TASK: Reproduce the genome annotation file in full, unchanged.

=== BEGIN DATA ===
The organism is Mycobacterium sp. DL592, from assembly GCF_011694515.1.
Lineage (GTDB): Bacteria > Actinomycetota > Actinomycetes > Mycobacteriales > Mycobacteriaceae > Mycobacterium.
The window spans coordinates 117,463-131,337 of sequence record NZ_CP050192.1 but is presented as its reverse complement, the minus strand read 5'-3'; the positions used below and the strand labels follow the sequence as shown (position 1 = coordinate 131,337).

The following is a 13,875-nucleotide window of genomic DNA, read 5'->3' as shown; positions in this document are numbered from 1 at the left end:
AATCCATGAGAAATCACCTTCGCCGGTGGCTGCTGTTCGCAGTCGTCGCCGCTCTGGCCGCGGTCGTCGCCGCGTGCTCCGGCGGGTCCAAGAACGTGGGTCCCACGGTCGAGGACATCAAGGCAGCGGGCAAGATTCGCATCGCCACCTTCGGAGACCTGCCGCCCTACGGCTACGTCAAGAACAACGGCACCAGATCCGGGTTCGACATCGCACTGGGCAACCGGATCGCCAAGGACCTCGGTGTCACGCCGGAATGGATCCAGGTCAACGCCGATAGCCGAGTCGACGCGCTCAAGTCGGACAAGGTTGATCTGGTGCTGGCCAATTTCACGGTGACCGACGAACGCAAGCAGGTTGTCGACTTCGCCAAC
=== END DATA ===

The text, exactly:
The organism is Mycobacterium sp. DL592, from assembly GCF_011694515.1.
Lineage (GTDB): Bacteria > Actinomycetota > Actinomycetes > Mycobacteriales > Mycobacteriaceae > Mycobacterium.
The window spans coordinates 117,463-131,337 of sequence record NZ_CP050192.1 but is presented as its reverse complement, the minus strand read 5'-3'; the positions used below and the strand labels follow the sequence as shown (position 1 = coordinate 131,337).

The following is a 13,875-nucleotide window of genomic DNA, read 5'->3' as shown; positions in this document are numbered from 1 at the left end:
AATCCATGAGAAATCACCTTCGCCGGTGGCTGCTGTTCGCAGTCGTCGCCGCTCTGGCCGCGGTCGTCGCCGCGTGCTCCGGCGGGTCCAAGAACGTGGGTCCCACGGTCGAGGACATCAAGGCAGCGGGCAAGATTCGCATCGCCACCTTCGGAGACCTGCCGCCCTACGGCTACGTCAAGAACAACGGCACCAGATCCGGGTTCGACATCGCACTGGGCAACCGGATCGCCAAGGACCTCGGTGTCACGCCGGAATGGATCCAGGTCAACGCCGATAGCCGAGTCGACGCGCTCAAGTCGGACAAGGTTGATCTGGTGCTGGCCAATTTCACGGTGACCGACGAACGCAAGCAGGTTGTCGACTTCGCCAAC